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PROTESTANT MEMORIAL MEDICAL CENTER, INC. v. MARAM

October 4, 2005.

PROTESTANT MEMORIAL MEDICAL CENTER, INC., d/b/a MEMORIAL HOSPITAL, Plaintiff,
v.
BARRY S. MARAM, in his official capacity as the Director of the Illinois Department of Public Aid, and THE CENTERS FOR MEDICARE & MEDICAID SERVICES, Defendants.



The opinion of the court was delivered by: DAVID HERNDON, District Judge

MEMORANDUM AND ORDER

I. Introduction

Before the Court are Motions to Dismiss pursuant to Federal Rules of Civil Procedure 12(b)(1) and 12(b)(6) submitted separately by Defendant Centers for Medicaid and Medicare Services ("CMS") (Doc. 47), Defendant Barry Maram (Doc. 73), and Intervenor-Defendants Illinois Hospital Assoication, Children's Memorial Hospital, Kenneth Hall Regional Hospital, Touchete Regional Hospital Association, Mount Sinai Hospital, OSF Healthcare System, and Valley West Community Hospital (Doc. 67). Counts I through IV of Plaintiff's Second Amended Complaint arise out of various provisions of 42 U.S.C. § 1396 and the Social Security Act. Counts V through VIII allege constitutional violations. Count IX alleges a 42 U.S.C. § 1983 claim, and Count X is a request for a declaratory judgment. (Doc. 39.) The moving parties (collectively, "Defendants") argue both that the Court lacks subject matter jurisdiction in this matter and, in the alternative, that Plaintiff has failed to state a claim upon which relief can be granted. Plaintiff responds in opposition. (Docs. 64, 77, 81.) For the following reasons, the Court grants Defendants' Motions. (Docs. 47, 67, 73.)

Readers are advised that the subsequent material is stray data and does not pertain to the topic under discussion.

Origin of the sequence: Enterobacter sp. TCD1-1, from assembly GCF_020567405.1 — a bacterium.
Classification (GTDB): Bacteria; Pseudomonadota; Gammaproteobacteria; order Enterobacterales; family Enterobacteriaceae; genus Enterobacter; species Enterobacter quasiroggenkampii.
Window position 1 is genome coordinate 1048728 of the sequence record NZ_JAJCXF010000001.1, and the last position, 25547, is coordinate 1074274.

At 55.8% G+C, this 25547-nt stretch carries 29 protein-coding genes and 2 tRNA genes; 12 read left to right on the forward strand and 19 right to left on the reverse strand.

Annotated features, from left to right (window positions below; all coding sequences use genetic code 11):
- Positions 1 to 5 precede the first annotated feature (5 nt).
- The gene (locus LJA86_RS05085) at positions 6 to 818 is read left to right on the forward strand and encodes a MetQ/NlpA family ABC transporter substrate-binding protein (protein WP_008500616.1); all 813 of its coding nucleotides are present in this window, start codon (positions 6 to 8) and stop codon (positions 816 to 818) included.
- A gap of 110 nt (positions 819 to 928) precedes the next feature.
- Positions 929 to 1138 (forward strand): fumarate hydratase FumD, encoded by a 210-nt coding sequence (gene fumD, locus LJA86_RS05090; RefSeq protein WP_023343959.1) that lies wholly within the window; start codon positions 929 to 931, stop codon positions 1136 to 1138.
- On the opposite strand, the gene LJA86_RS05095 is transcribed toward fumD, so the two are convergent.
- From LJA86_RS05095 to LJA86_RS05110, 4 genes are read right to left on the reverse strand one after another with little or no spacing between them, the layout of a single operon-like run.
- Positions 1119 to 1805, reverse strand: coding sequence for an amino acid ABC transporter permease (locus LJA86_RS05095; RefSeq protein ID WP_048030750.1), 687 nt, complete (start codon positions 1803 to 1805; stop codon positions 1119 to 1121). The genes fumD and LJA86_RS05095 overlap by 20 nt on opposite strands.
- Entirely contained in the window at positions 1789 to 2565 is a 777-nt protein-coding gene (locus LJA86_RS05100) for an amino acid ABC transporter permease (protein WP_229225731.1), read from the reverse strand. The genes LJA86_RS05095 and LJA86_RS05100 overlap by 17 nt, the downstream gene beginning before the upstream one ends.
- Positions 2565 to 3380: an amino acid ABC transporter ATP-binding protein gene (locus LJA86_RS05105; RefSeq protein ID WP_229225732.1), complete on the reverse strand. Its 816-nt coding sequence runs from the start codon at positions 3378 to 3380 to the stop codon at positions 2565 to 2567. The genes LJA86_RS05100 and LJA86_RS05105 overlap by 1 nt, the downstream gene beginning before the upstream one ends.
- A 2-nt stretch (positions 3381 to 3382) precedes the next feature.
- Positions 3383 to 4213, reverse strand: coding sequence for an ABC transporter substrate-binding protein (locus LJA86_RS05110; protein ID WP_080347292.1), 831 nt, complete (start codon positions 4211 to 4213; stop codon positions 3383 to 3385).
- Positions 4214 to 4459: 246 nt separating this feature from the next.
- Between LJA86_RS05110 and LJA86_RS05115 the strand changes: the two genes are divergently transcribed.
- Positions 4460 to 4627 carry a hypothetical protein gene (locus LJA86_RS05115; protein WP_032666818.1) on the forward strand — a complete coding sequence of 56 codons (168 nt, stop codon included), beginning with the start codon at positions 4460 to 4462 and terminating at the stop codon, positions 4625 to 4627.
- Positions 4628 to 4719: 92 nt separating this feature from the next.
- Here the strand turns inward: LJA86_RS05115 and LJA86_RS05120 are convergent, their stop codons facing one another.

II. Background

  The Medicaid program is designed to provide medical care to low-income individuals. 42 U.S.C. § 1395 et seq. The program is jointly funded by the federal and state governments, and is administered by the states pursuant to plans developed by individual states. 42 U.S.C. § 1396a. In order to ensure federal funding, states must submit their plans to the Secretary of the Department of Health and Human Services (the "Secretary") for approval. Id. Then, because the Secretary has delegated the task of approving state plans to Defendant CMS, 42 C.F.R. § 430.14-15, CMS either approves or disapproves a state's plan.

  Frequently, states opt to modify their plans via amendments (State Plan Amendments, or "SPAs"). 42 U.S.C. § 1396(b); see also Pharm. Research & Mfrs. of Am. v. Thompson, 313 F.3d 600, 602 (D.C. Cir. 2002). These amendments must also be submitted to the Secretary, and automatically go into effect after ninety days if not disapproved. 42 U.S.C. § 1316(a)(1). On February 3, 2004, the Illinois legislature passed legislation amending its state Medicaid plan by imposing a tax on health-care providers. (Doc. 39, p. 3.) Defendants state that Illinois hospitals stand to gain $340 million in federal funding as a result of this proposal, and, of this, Plaintiff stands to gain over $540,000. (Doc. 68, pp. 4-6.) Plaintiff admits that it will receive a net gain from the SPA.*fn1 (Doc. 64, p. 9.)

  On February 6, 2004, the Illinois Department of Public Aid ("IDPA") submitted an SPA ("the SPA") to CMS for approval, as required by federal law. 42 U.S.C. § 1396n(f); (Doc. 39, pp. 2-4). CMS approved the Illinois proposal on December 21, 2004. (Doc. 39, p. 8.) The SPA took effect retroactively, running from May 9, 2004 until June 30, 2005. (Doc. 8, Ex. C.)